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January 25, 2013 | By August Brown
For Brit-pop fans, Thursday night's Coachella announcement was like a birthday, Christmas, Hannukah and an unexpected inheritance check all arriving at once. Devotees of the dance-leaning Sahara Tent, however, might be taken aback by the light bill of major EDM superstars, or even rising newbies who haven't played L.A. in the last six months, on the bill this year. One has to scroll down to the third line of any given day before a proper dance act is listed (some electro-leaning bands like The Postal Service and New Order have higher billing)
April 13, 2013 | By Randall Roberts, Los Angeles Times Pop Music Critic
The question lingered for nearly the entire set: When would Baauer drop "Harlem Shake," his syrupy instrumental dance track that spawned a viral craze? Would he do it early to get it out of the way, as Gotye did when he played "Somebody That I Used to Know" this time last year? Would he pull an MGMT, which memorably ignored its anthem "Time to Pretend" in 2008? Baauer's ubiquitous jam had to come -- didn't it? For 55 intense minutes the New York producer teased the audience, working to deliver proof that he's not a one-hit wonder, but a production force working to bring the hot subgenre of trap rap to the masses.
April 14, 2013 | By Randall Roberts, Los Angeles Times Pop Music Critic
During a between-song break during their first-ever live performance at Coachella on Saturday night, singer Ben Gibbard introduced the unit he co-founded with Jimmy Tamborello as "an imaginary band called the Postal Service. " He was acknowledging the group's unlikely rise, but the reaction to its music was very real, whether delivered by a make-believe band or a platinum artist.  Ten years ago the two made what they thought would be a one-off side project. Gibbard was taking a break from his day job in Death Cab for Cutie, and Tamborello was looking to further examine a sound he'd forged as Dntel with the underground hit "The Dream of Evan and Chan.
April 22, 2013 | By Gerrick D. Kennedy
The Lumineers knew what would win over the Coachella crowd Sunday afternoon. They didn't tuck “Ho Hey,” the feel-good, Top 10 anthem that broke the Denver folk-revival trio less than a year ago, deep into their main-stage showing. They put it very early in their performance. A steady flow of stragglers ran toward the Grammy-nominated breakout band to capture the moment on smartphones and help them shout “Hey” during the song's sinfully irresistible chorus. COACHELLA: Festival photos since 2004   “We're just getting started,” lead singer Wesley Schultz promised.
April 5, 2013 | By Randall Roberts, Los Angeles Times Pop Music Critic
This edition of Essential Tracks gathers new music by lesser-known artists gigging next weekend's Coachella Music and Arts Festival in Indio -- as well as one epic reissue by a recently reunited group. If you haven't the desire, money or constitution to spend three days surrounded by so many humans under the desert sun, you can find comfort in the tracks (and watch the whole event live online). Those gearing up for the two-weekend festival have seven days to memorize these tracks. Kurt Vile, “Wakin on a Pretty Daze” (Matador)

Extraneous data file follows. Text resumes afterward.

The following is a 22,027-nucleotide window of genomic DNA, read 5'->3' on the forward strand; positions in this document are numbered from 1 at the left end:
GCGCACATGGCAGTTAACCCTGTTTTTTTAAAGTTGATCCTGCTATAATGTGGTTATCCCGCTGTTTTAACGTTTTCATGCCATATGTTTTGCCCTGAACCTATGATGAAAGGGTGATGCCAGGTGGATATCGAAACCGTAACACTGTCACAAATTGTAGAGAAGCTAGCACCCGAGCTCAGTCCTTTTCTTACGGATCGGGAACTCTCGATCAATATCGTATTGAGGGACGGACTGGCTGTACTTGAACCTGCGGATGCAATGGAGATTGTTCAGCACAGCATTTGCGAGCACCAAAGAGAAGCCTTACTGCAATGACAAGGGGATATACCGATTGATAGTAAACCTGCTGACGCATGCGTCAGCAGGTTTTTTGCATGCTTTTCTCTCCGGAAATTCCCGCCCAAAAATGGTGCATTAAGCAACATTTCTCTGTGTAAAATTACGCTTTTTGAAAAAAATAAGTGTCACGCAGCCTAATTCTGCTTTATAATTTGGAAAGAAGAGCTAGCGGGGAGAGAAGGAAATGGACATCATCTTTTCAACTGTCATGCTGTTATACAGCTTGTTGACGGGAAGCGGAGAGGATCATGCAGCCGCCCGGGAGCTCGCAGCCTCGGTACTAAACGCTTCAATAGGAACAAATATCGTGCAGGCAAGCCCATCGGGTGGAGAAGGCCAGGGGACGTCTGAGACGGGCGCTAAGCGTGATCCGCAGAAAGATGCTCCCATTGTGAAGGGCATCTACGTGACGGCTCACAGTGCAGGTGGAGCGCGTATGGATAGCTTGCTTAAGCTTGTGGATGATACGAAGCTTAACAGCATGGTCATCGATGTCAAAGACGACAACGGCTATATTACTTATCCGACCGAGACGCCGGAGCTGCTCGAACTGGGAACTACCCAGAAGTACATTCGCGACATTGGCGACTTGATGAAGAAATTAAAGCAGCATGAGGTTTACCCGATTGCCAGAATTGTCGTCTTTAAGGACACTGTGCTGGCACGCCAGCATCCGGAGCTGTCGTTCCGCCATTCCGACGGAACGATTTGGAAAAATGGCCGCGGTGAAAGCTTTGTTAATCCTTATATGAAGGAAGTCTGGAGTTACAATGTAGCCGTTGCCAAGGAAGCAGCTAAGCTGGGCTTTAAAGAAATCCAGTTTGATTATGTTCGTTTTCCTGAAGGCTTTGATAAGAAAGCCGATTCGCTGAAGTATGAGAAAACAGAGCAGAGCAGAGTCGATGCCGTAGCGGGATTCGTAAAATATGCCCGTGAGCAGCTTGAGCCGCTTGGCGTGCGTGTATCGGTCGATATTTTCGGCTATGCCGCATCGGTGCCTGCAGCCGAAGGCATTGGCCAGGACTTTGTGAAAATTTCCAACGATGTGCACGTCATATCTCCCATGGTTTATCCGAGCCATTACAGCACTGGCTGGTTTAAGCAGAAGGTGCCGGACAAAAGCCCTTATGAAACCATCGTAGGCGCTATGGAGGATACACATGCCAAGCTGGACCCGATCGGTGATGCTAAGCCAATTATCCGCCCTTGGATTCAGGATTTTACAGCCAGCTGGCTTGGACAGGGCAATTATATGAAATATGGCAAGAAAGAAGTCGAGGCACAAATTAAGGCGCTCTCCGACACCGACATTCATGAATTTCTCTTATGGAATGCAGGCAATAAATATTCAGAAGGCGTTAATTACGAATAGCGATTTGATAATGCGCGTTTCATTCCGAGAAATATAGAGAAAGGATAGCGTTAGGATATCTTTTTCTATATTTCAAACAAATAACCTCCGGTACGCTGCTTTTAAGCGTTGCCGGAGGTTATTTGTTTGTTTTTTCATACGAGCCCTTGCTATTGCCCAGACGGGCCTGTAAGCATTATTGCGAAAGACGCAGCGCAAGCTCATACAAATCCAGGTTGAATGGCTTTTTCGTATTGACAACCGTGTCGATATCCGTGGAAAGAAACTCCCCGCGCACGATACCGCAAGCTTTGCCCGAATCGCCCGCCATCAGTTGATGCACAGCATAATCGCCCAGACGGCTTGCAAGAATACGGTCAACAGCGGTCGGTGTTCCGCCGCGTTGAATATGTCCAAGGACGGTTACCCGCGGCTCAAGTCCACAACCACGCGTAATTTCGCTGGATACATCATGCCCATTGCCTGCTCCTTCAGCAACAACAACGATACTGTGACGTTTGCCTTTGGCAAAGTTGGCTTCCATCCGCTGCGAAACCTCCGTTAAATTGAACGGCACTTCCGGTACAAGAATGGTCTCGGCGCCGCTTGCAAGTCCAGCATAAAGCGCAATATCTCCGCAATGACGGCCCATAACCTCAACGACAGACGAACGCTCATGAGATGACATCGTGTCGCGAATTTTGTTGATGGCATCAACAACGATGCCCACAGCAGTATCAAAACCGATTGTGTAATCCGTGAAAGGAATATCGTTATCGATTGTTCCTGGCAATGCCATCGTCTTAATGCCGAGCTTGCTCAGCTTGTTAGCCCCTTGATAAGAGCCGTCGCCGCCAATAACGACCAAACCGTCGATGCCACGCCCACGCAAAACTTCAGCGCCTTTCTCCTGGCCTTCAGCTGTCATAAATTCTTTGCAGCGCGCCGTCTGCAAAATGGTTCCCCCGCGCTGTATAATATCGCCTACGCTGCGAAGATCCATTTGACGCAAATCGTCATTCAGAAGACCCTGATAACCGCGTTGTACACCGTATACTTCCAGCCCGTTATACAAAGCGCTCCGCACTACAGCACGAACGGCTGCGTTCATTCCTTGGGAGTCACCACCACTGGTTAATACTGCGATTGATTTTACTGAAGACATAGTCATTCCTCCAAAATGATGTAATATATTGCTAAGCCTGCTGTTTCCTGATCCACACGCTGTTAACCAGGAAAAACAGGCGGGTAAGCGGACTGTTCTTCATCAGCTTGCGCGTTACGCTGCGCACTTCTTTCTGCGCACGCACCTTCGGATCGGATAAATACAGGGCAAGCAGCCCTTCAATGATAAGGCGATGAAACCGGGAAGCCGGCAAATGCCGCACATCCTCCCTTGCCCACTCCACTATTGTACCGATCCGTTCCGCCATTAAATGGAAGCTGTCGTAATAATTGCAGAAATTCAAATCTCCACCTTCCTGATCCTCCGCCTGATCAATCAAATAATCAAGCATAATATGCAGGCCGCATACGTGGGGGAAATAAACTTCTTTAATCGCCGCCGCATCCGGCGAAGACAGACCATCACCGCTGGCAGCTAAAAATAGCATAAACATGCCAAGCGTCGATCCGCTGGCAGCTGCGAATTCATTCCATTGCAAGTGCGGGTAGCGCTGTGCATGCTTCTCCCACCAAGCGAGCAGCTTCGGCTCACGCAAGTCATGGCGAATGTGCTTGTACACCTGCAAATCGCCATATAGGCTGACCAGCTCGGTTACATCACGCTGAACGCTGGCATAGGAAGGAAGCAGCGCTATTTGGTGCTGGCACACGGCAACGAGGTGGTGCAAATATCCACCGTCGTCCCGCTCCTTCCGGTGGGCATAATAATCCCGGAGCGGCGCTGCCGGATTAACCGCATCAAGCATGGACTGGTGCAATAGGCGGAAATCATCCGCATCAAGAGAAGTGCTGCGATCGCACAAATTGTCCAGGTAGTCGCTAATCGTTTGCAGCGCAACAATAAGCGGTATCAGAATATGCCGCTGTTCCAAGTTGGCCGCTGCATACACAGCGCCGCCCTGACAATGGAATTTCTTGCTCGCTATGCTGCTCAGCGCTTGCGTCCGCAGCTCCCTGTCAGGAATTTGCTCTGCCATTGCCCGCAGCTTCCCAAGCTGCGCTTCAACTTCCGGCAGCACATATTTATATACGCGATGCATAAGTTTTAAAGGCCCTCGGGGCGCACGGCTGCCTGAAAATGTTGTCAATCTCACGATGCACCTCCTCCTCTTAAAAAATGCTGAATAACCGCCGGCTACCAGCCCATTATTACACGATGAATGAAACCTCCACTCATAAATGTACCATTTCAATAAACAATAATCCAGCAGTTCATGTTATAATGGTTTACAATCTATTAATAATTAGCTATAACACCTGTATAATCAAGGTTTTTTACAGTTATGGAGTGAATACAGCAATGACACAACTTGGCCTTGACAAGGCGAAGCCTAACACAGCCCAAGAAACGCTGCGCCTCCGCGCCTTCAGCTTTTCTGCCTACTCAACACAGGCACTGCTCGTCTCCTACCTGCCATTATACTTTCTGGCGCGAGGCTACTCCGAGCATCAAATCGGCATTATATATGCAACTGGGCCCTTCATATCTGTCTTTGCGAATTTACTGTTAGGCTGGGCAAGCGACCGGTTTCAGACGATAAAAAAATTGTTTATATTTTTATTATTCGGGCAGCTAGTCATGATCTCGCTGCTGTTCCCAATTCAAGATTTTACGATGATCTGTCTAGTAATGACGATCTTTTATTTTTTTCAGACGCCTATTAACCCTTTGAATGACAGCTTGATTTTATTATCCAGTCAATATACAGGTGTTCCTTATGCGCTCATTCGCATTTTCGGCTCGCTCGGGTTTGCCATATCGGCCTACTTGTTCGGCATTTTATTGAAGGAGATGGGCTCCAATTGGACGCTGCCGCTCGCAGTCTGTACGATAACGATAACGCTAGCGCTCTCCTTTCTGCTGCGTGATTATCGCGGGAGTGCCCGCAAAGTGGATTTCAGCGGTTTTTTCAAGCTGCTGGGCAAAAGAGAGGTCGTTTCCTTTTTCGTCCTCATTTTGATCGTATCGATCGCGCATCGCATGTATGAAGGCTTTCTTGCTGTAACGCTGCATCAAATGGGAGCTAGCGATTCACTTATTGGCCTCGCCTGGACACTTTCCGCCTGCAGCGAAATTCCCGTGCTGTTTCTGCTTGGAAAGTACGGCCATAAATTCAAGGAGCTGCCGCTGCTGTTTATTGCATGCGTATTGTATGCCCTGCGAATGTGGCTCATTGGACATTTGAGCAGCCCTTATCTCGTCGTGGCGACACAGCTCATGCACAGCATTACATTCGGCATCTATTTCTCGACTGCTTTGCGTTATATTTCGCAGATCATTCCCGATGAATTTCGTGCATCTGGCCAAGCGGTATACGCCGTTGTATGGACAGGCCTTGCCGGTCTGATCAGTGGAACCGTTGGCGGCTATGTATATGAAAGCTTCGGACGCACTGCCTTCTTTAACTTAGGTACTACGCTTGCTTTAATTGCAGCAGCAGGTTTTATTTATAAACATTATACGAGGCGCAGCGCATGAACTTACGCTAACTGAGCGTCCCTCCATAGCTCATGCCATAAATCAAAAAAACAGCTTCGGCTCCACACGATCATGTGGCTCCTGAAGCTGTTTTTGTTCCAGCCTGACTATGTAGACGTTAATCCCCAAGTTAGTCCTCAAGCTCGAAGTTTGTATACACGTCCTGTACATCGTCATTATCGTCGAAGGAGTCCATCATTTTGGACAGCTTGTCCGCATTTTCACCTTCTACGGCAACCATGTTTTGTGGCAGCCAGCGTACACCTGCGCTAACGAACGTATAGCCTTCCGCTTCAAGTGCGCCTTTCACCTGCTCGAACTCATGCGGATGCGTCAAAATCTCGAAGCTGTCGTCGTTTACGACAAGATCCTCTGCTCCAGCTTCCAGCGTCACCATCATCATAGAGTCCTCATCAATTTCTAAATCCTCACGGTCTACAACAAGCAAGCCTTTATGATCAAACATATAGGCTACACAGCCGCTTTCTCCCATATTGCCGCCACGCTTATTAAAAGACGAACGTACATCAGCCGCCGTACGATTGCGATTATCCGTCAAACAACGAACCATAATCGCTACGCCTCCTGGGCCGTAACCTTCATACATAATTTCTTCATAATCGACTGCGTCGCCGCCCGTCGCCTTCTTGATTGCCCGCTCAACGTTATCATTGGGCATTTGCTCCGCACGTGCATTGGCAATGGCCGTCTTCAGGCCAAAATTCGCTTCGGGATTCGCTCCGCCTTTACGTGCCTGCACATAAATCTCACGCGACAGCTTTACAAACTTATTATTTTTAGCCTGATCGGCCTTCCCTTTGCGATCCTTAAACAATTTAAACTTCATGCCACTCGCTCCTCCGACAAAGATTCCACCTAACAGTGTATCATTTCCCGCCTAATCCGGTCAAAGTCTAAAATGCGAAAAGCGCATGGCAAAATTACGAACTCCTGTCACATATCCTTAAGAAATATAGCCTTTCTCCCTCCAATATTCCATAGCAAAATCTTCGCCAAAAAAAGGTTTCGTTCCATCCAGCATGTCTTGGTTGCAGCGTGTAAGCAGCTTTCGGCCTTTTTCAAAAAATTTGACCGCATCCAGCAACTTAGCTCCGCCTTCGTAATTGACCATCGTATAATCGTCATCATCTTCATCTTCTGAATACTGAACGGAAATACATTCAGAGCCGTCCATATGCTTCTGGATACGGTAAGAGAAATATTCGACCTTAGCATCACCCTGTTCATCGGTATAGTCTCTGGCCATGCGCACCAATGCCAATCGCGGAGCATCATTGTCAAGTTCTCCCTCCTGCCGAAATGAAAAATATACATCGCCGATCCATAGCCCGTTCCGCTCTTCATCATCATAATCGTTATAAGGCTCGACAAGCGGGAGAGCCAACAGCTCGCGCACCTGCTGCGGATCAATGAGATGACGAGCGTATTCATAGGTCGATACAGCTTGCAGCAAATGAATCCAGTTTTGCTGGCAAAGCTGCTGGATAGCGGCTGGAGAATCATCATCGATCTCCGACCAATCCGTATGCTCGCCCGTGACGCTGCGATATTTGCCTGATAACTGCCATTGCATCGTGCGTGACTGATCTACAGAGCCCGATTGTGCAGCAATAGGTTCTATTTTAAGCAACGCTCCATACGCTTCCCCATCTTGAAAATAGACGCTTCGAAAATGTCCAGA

April 18, 2009
January 8, 2013 | By Randall Roberts, Los Angeles Times Pop Music Critic
As was often the case, television personality Huell Howser captured the Coachella scene perfectly. Howser, who died Sunday at age 67 , traveled throughout Southern California during a career highlighting its myriad cultural offerings. As such, he journeyed to Indio, Calif., with typically boundless curiosity for a segment on KCET-TV in 2008 on the annual festival. Howser's take comes near the end of the feature: "It's just a beautiful, beautiful feeling here. Everybody is mellow and kind of chilling out here waiting for the particular group that they're here to listen to. It's all good.
April 17, 2012 | By Deborah Netburn
The late Tupac Shakur rose again last weekend at Coachella -- brought to life by James Cameron's visual production house Digital Domain, and two hologram-imaging companies, AV Concepts and the U.K.-based Musion Systems. The capacity crowd reportedly went silent with shock when Shakur appeared to rise from the stage, shout a profanity filled version of "What's up Coachella?" and then joined headliners Snoop Dog and Dr. Dre for two songs. But that shock value will only last so long as holographic images are poised to increasingly feature in mainstream music performances.
April 18, 2013 | By Randall Roberts, Los Angeles Times Pop Music Critic
This weekend at Coachella, about 190 acts will return for the second, and final, weekend of the annual festival. And the simple truth is, whether you're headed to Indio, recovering from last weekend's festival and looking for some couch viewing on the Web or merely curious to witness new sounds of today, it will be impossible to catch everything. A shame, but not the end of the world; unsurprisingly, not everything was great. As someone who went last week intent on catching as many new and/or unsung acts as possible, I returned with opinions on what to see and not. Below are a few tips.
April 12, 2014 | By Randall Roberts, Los Angeles Times Pop Music Critic
The buildup lasted much of Outkast's oft-riveting Coachella performance on Friday night, rolling toward those set-ending classics and album tracks that defined the early '00s: "So Fresh, So Clean," "Ms. Jackson" and "Hey Ya!"  Triumphantly returning to celebrate 20 years as a team, Antwan "Big Boi" Patton and Andre "3000" Benjamin presented repeated arguments as to why they'd earned such a huge Southern California welcome for their first shows since the Atlanta duo went on hiatus in 2007.
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